New Year’s Day

The passage over the bridge has been made and now we’ve crossed over into the Six Days of Christmas that are in the new year. You’ll find these six days more contemplative, I think, and a bit less rambunctious. When the Puritans banned Christmas in Britain and New England, it was mainly a reaction to this annual bout of national rowdiness. Christmas back then was not so much a holy time but more a time of drunken revelry. It was everything the Puritans despised. Their opposition to the season changed Christmas forever. It was not widely celebrated here in the States until writers revived an interest in it. Washington Irving was probably the first to push the idea of a revival of the Old Christmas ways, writing about old English customs that had long since faded away. And then of course came Charles Dickens. The new reinvented version of Christmas, steeped in Victorian ideals, still very much informs the celebration in both countries today. One curious difference between England and the States is the use of the greeting Merry Christmas here versus the more common Happy Christmas in the old country. When Christmas was being reinvented in England, the temperance movement was quite strong. “Happy Christmas” seemed more proper, a bit distanced from the merriness (ahem, drunkenness) of Christmas past, and so that greeting was encouraged in the UK and took hold there. That wasn’t the case in the States, and, oddly enough, we ended up with the more British sounding “Merry Christmas.” It is perhaps the one time a year that we use the word merry at all. I’m glad we do. I’m not one to promote drunkenness, but I’m not one to promote temperance, either. Our motto: “All things in moderation.”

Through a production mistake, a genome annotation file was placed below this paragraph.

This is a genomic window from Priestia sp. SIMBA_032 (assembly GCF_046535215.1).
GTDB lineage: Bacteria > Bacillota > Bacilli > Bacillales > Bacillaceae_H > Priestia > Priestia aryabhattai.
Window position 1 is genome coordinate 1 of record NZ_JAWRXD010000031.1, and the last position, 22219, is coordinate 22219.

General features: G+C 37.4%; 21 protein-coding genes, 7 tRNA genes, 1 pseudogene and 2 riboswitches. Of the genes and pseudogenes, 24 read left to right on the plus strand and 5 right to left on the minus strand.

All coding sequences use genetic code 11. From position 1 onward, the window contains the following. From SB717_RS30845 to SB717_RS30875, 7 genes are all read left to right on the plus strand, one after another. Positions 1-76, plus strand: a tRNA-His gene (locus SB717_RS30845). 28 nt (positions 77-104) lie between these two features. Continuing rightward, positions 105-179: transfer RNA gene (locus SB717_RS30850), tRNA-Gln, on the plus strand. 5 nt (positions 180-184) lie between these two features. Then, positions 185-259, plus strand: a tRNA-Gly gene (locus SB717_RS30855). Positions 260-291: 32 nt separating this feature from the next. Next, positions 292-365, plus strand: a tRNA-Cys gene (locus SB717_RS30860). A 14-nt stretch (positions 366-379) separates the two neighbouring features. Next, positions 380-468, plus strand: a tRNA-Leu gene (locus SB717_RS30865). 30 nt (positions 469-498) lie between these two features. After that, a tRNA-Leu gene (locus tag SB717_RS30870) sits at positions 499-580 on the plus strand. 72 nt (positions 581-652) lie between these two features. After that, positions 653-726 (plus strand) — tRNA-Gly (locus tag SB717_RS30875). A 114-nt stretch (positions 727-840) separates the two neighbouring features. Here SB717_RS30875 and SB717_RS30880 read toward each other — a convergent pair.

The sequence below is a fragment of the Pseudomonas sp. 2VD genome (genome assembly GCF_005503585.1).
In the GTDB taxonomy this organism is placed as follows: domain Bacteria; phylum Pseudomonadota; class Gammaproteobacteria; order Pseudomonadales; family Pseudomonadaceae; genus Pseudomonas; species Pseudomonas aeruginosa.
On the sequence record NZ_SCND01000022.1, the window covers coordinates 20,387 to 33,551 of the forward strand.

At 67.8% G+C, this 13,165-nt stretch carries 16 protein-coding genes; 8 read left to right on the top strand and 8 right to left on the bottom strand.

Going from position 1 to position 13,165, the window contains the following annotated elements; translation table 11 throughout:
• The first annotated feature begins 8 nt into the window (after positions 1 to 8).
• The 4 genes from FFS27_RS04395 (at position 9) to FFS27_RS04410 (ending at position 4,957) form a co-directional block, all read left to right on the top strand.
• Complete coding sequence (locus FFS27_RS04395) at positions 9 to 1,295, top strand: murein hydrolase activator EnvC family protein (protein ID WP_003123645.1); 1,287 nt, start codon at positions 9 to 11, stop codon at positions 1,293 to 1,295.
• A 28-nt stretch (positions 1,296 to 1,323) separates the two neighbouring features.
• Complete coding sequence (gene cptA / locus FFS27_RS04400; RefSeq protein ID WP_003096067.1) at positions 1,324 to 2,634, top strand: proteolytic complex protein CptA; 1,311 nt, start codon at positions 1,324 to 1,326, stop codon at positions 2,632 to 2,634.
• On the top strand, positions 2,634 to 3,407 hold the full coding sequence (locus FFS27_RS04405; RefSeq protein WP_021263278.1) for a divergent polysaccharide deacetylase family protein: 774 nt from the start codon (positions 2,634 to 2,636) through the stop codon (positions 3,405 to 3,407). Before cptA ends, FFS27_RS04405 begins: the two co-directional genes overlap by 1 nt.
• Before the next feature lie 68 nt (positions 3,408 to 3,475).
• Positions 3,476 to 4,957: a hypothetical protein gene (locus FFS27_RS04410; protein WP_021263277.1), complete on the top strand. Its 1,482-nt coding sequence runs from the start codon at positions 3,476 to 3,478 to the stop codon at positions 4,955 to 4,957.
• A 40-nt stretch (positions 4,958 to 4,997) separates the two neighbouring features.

And so for today, the First Day of the New Year, it is customary to brew and drink wassail. It is a delicious hot punch and I encourage you to join in the tradition. The punch is called wassail and the toast is “Wassail!” as well…  from the old English Wes Hel, “be of good health.” The New Year’s Day custom would have us toast each other, as well as the apple trees in the orchard, should you happen to be near one. We are not (apples do not grow in Florida; not that I’m aware of, anyway) but Seth Thompson and I have been known to drink our wassail, toast each other, and go out to the yard and toast some of our fruit trees, too: Wassailing the mango tree, the carambola tree, the cocoanut palms. Tradition, like language, is a living thing. It is perfectly fine (in the Convivio approach, anyway) to shape tradition around your particular reality. Here is our wassail recipe: